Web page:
St David's and St David's Cathedral
St Davids, Pembrokeshire, SA62 6SA
Category: Places to visit, Pembrokeshire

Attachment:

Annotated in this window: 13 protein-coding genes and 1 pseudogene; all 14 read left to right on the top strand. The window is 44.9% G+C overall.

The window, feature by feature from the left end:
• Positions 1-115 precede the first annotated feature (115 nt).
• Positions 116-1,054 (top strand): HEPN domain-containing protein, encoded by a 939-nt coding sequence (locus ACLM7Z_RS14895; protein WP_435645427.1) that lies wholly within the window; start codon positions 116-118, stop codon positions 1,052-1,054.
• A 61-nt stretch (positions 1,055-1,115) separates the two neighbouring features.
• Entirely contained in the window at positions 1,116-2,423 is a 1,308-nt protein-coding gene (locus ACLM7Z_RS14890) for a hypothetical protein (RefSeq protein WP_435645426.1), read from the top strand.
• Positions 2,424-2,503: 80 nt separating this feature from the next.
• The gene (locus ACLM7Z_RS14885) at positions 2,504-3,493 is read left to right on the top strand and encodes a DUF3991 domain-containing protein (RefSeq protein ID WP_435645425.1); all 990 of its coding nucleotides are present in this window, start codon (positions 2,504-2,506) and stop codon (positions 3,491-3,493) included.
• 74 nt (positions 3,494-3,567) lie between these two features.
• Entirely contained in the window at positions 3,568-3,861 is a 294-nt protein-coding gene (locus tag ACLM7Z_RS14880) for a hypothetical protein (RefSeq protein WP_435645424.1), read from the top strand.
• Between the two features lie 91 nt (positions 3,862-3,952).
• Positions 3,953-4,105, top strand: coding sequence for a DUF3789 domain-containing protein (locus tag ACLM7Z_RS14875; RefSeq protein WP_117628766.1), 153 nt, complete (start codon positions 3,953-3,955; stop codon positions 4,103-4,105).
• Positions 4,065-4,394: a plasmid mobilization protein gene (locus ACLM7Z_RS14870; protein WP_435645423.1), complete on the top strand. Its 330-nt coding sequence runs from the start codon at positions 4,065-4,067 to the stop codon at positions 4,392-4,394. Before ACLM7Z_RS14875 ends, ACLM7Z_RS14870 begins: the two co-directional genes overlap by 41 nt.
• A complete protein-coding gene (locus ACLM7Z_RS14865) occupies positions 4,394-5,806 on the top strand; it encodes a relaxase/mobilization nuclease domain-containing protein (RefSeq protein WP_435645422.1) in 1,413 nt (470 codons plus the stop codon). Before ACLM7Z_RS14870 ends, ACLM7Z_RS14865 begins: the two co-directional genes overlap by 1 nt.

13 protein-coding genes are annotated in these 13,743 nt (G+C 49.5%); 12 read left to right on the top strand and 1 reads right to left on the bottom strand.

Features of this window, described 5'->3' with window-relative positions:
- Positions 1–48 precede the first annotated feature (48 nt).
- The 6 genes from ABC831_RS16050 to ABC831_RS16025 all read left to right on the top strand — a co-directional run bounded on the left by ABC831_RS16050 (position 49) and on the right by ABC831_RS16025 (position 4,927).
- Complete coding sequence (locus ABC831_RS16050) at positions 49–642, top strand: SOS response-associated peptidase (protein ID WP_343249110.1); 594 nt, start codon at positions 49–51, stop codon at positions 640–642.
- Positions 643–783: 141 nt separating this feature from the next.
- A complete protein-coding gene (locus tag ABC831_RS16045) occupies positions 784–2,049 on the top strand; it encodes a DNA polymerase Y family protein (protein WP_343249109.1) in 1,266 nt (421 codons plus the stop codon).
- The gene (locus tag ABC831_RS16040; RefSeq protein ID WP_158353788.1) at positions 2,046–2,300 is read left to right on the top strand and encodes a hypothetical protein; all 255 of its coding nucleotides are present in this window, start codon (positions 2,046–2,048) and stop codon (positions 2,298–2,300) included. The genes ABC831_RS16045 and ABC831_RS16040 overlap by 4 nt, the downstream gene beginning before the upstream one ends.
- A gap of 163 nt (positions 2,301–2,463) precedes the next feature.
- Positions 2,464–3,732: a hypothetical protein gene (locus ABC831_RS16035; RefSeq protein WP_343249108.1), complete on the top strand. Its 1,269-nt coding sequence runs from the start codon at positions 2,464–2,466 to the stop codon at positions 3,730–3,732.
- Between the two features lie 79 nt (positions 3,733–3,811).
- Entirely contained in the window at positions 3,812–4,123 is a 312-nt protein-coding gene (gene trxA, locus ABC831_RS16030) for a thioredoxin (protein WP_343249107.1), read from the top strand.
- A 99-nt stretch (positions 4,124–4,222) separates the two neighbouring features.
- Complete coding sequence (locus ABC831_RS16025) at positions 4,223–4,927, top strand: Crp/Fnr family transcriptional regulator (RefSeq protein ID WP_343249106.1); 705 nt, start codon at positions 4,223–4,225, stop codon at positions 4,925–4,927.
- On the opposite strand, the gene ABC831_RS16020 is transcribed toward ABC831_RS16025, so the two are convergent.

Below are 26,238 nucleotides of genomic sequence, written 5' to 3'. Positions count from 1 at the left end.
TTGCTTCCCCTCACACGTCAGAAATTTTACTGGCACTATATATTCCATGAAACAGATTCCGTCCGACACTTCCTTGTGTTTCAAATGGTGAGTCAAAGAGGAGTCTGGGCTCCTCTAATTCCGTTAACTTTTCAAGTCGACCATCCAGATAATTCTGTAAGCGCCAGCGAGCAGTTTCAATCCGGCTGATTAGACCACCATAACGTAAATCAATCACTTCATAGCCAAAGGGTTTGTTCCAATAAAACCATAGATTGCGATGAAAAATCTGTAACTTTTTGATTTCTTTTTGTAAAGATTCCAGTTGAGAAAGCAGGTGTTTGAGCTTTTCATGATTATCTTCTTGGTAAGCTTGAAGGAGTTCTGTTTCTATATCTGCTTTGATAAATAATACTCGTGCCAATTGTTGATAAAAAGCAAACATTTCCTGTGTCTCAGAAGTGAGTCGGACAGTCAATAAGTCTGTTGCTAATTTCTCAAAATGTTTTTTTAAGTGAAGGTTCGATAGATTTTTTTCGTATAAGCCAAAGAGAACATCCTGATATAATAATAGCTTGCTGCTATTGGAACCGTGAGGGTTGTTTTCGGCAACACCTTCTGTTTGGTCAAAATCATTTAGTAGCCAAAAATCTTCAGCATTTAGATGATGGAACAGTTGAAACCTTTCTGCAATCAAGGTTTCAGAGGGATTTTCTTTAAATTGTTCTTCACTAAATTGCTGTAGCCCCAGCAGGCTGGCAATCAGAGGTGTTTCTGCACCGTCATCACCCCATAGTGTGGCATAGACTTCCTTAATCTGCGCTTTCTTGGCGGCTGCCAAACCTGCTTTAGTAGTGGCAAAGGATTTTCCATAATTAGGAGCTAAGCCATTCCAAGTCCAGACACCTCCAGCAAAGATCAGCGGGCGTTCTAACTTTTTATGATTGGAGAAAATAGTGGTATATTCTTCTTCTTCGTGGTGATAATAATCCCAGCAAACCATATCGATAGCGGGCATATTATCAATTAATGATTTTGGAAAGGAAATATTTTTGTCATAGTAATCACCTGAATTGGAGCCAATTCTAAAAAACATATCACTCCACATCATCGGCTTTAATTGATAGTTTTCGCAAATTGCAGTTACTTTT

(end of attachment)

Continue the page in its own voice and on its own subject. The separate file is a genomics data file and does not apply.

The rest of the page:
This miniature city (it’s actually a village but has city status because of its cathedral) is situated at the very western point of Wales on a rugged peninsula and is the spiritual centre of Wales. Its fame comes from the religious order that St David formed here in the 6th century, and in 1176 the magnificent St David’s Cathedral was completed. The cathedral contains several treasures including some saintly bones which are said to be those of Saint Caradog. The highlight of the interior is the oak roof featuring beautifully intricate wood carvings by 15th-century craftsmen. Countless monarchs from William the Conqueror to Queen Elizabeth II have worshipped here. In fact, the Queen even has a seat reserved for her. Next to the cathedral lie the ruins of St David's Bishop’s Palace. It’s still pretty impressive, giving an idea of the wealth and influence that the church had in Medieval times. In 2002, St David's hosted the National Eisteddfod, where the Archbishop-designate of Canterbury, Dr Rowan Williams, was inducted into the Gorsedd of Bards, a historic order of Druids. The ceremony was held in a circle of standing stones fashioned from Pembrokeshire rock.